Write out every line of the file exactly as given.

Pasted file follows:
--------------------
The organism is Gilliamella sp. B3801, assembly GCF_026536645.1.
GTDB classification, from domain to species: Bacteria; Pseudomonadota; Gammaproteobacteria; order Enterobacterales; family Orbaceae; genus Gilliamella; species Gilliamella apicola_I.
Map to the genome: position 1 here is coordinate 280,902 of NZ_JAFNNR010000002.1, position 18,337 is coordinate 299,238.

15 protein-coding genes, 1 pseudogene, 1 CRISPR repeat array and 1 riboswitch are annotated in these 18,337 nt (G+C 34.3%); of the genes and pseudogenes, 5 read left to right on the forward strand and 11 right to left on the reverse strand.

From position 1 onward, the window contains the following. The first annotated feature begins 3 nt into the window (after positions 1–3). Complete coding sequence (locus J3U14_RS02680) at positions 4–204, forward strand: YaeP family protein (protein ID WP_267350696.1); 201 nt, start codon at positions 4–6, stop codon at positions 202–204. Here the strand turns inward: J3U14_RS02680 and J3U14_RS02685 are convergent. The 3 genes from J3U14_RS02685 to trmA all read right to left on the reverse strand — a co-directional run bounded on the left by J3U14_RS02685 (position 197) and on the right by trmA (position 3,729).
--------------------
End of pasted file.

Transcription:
The organism is Gilliamella sp. B3801, assembly GCF_026536645.1.
GTDB classification, from domain to species: Bacteria; Pseudomonadota; Gammaproteobacteria; order Enterobacterales; family Orbaceae; genus Gilliamella; species Gilliamella apicola_I.
Map to the genome: position 1 here is coordinate 280,902 of NZ_JAFNNR010000002.1, position 18,337 is coordinate 299,238.

15 protein-coding genes, 1 pseudogene, 1 CRISPR repeat array and 1 riboswitch are annotated in these 18,337 nt (G+C 34.3%); of the genes and pseudogenes, 5 read left to right on the forward strand and 11 right to left on the reverse strand.

From position 1 onward, the window contains the following. The first annotated feature begins 3 nt into the window (after positions 1–3). Complete coding sequence (locus J3U14_RS02680) at positions 4–204, forward strand: YaeP family protein (protein ID WP_267350696.1); 201 nt, start codon at positions 4–6, stop codon at positions 202–204. Here the strand turns inward: J3U14_RS02680 and J3U14_RS02685 are convergent. The 3 genes from J3U14_RS02685 to trmA all read right to left on the reverse strand — a co-directional run bounded on the left by J3U14_RS02685 (position 197) and on the right by trmA (position 3,729).